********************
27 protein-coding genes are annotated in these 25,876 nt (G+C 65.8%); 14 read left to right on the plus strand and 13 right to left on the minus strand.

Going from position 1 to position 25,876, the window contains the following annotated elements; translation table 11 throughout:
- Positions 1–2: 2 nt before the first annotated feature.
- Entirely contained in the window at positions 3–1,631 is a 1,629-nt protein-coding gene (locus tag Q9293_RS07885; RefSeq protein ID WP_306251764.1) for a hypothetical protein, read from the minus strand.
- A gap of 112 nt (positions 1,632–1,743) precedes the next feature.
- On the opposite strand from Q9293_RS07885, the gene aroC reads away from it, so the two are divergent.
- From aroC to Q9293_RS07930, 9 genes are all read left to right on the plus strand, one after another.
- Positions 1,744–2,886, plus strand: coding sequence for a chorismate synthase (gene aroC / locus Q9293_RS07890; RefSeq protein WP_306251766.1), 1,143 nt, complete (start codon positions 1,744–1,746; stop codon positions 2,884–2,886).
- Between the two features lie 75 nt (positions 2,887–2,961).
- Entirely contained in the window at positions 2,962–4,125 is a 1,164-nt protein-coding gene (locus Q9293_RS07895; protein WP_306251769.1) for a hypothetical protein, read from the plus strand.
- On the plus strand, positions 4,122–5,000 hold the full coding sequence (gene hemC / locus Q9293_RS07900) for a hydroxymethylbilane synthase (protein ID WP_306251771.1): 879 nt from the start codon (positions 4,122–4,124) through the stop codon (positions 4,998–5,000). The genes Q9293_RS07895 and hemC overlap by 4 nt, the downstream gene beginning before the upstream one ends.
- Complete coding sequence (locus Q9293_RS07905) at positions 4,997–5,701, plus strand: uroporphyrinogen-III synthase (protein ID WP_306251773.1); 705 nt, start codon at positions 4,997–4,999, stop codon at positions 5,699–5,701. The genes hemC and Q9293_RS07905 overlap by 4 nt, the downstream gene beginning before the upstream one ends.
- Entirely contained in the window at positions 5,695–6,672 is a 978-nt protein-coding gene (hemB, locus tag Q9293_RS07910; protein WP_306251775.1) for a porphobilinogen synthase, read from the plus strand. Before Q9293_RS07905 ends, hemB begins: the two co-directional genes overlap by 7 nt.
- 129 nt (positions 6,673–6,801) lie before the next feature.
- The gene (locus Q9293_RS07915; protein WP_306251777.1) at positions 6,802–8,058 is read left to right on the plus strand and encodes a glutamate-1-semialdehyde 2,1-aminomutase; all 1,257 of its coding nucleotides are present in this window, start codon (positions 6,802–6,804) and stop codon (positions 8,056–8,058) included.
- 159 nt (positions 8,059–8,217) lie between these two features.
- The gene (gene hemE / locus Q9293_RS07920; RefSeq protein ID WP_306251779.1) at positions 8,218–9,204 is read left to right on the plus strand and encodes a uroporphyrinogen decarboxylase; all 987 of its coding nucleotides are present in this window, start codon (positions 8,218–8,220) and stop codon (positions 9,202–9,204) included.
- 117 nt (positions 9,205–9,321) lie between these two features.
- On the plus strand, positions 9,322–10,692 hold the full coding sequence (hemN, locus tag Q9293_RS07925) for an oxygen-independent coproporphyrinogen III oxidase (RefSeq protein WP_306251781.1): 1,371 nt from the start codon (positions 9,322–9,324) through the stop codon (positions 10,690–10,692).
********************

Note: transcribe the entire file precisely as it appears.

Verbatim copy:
27 protein-coding genes are annotated in these 25,876 nt (G+C 65.8%); 14 read left to right on the plus strand and 13 right to left on the minus strand.

Going from position 1 to position 25,876, the window contains the following annotated elements; translation table 11 throughout:
- Positions 1–2: 2 nt before the first annotated feature.
- Entirely contained in the window at positions 3–1,631 is a 1,629-nt protein-coding gene (locus tag Q9293_RS07885; RefSeq protein ID WP_306251764.1) for a hypothetical protein, read from the minus strand.
- A gap of 112 nt (positions 1,632–1,743) precedes the next feature.
- On the opposite strand from Q9293_RS07885, the gene aroC reads away from it, so the two are divergent.
- From aroC to Q9293_RS07930, 9 genes are all read left to right on the plus strand, one after another.
- Positions 1,744–2,886, plus strand: coding sequence for a chorismate synthase (gene aroC / locus Q9293_RS07890; RefSeq protein WP_306251766.1), 1,143 nt, complete (start codon positions 1,744–1,746; stop codon positions 2,884–2,886).
- Between the two features lie 75 nt (positions 2,887–2,961).
- Entirely contained in the window at positions 2,962–4,125 is a 1,164-nt protein-coding gene (locus Q9293_RS07895; protein WP_306251769.1) for a hypothetical protein, read from the plus strand.
- On the plus strand, positions 4,122–5,000 hold the full coding sequence (gene hemC / locus Q9293_RS07900) for a hydroxymethylbilane synthase (protein ID WP_306251771.1): 879 nt from the start codon (positions 4,122–4,124) through the stop codon (positions 4,998–5,000). The genes Q9293_RS07895 and hemC overlap by 4 nt, the downstream gene beginning before the upstream one ends.
- Complete coding sequence (locus Q9293_RS07905) at positions 4,997–5,701, plus strand: uroporphyrinogen-III synthase (protein ID WP_306251773.1); 705 nt, start codon at positions 4,997–4,999, stop codon at positions 5,699–5,701. The genes hemC and Q9293_RS07905 overlap by 4 nt, the downstream gene beginning before the upstream one ends.
- Entirely contained in the window at positions 5,695–6,672 is a 978-nt protein-coding gene (hemB, locus tag Q9293_RS07910; protein WP_306251775.1) for a porphobilinogen synthase, read from the plus strand. Before Q9293_RS07905 ends, hemB begins: the two co-directional genes overlap by 7 nt.
- 129 nt (positions 6,673–6,801) lie before the next feature.
- The gene (locus Q9293_RS07915; protein WP_306251777.1) at positions 6,802–8,058 is read left to right on the plus strand and encodes a glutamate-1-semialdehyde 2,1-aminomutase; all 1,257 of its coding nucleotides are present in this window, start codon (positions 6,802–6,804) and stop codon (positions 8,056–8,058) included.
- 159 nt (positions 8,059–8,217) lie between these two features.
- The gene (gene hemE / locus Q9293_RS07920; RefSeq protein ID WP_306251779.1) at positions 8,218–9,204 is read left to right on the plus strand and encodes a uroporphyrinogen decarboxylase; all 987 of its coding nucleotides are present in this window, start codon (positions 8,218–8,220) and stop codon (positions 9,202–9,204) included.
- 117 nt (positions 9,205–9,321) lie between these two features.
- On the plus strand, positions 9,322–10,692 hold the full coding sequence (hemN, locus tag Q9293_RS07925) for an oxygen-independent coproporphyrinogen III oxidase (RefSeq protein WP_306251781.1): 1,371 nt from the start codon (positions 9,322–9,324) through the stop codon (positions 10,690–10,692).